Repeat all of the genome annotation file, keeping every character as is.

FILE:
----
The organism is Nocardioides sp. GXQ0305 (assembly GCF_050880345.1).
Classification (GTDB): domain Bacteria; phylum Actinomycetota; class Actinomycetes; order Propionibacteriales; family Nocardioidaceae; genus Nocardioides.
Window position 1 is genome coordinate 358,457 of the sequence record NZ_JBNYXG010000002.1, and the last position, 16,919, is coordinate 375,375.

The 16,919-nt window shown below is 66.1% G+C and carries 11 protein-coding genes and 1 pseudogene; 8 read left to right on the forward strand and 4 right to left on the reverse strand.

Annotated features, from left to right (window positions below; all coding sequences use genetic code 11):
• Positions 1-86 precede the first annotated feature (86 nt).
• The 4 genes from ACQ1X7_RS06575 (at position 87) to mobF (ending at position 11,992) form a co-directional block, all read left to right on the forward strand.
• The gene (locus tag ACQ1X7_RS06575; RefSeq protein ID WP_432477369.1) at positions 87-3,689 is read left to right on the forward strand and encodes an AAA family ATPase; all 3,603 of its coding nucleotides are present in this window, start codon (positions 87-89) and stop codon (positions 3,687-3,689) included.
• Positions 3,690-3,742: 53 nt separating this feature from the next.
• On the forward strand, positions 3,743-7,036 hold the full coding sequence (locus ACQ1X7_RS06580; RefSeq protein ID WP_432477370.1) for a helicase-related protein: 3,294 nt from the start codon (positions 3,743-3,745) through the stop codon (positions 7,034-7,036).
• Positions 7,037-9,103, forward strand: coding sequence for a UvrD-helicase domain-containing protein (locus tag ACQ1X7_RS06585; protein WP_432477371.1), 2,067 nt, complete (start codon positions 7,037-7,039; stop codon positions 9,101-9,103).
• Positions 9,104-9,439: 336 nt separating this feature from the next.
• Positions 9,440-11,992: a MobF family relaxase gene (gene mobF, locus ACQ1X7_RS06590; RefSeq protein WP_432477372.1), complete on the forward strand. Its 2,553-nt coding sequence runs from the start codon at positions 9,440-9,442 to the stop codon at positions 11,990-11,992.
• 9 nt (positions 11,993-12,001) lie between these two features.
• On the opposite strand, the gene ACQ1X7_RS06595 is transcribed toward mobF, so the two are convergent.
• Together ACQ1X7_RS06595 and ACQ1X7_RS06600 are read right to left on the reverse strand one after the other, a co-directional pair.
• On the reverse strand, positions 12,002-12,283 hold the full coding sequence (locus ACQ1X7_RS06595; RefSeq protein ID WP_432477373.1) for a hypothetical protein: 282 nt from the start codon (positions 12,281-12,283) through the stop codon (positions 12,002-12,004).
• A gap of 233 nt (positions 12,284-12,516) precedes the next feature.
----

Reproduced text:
The organism is Nocardioides sp. GXQ0305 (assembly GCF_050880345.1).
Classification (GTDB): domain Bacteria; phylum Actinomycetota; class Actinomycetes; order Propionibacteriales; family Nocardioidaceae; genus Nocardioides.
Window position 1 is genome coordinate 358,457 of the sequence record NZ_JBNYXG010000002.1, and the last position, 16,919, is coordinate 375,375.

The 16,919-nt window shown below is 66.1% G+C and carries 11 protein-coding genes and 1 pseudogene; 8 read left to right on the forward strand and 4 right to left on the reverse strand.

Annotated features, from left to right (window positions below; all coding sequences use genetic code 11):
• Positions 1-86 precede the first annotated feature (86 nt).
• The 4 genes from ACQ1X7_RS06575 (at position 87) to mobF (ending at position 11,992) form a co-directional block, all read left to right on the forward strand.
• The gene (locus tag ACQ1X7_RS06575; RefSeq protein ID WP_432477369.1) at positions 87-3,689 is read left to right on the forward strand and encodes an AAA family ATPase; all 3,603 of its coding nucleotides are present in this window, start codon (positions 87-89) and stop codon (positions 3,687-3,689) included.
• Positions 3,690-3,742: 53 nt separating this feature from the next.
• On the forward strand, positions 3,743-7,036 hold the full coding sequence (locus ACQ1X7_RS06580; RefSeq protein ID WP_432477370.1) for a helicase-related protein: 3,294 nt from the start codon (positions 3,743-3,745) through the stop codon (positions 7,034-7,036).
• Positions 7,037-9,103, forward strand: coding sequence for a UvrD-helicase domain-containing protein (locus tag ACQ1X7_RS06585; protein WP_432477371.1), 2,067 nt, complete (start codon positions 7,037-7,039; stop codon positions 9,101-9,103).
• Positions 9,104-9,439: 336 nt separating this feature from the next.
• Positions 9,440-11,992: a MobF family relaxase gene (gene mobF, locus ACQ1X7_RS06590; RefSeq protein WP_432477372.1), complete on the forward strand. Its 2,553-nt coding sequence runs from the start codon at positions 9,440-9,442 to the stop codon at positions 11,990-11,992.
• 9 nt (positions 11,993-12,001) lie between these two features.
• On the opposite strand, the gene ACQ1X7_RS06595 is transcribed toward mobF, so the two are convergent.
• Together ACQ1X7_RS06595 and ACQ1X7_RS06600 are read right to left on the reverse strand one after the other, a co-directional pair.
• On the reverse strand, positions 12,002-12,283 hold the full coding sequence (locus ACQ1X7_RS06595; RefSeq protein ID WP_432477373.1) for a hypothetical protein: 282 nt from the start codon (positions 12,281-12,283) through the stop codon (positions 12,002-12,004).
• A gap of 233 nt (positions 12,284-12,516) precedes the next feature.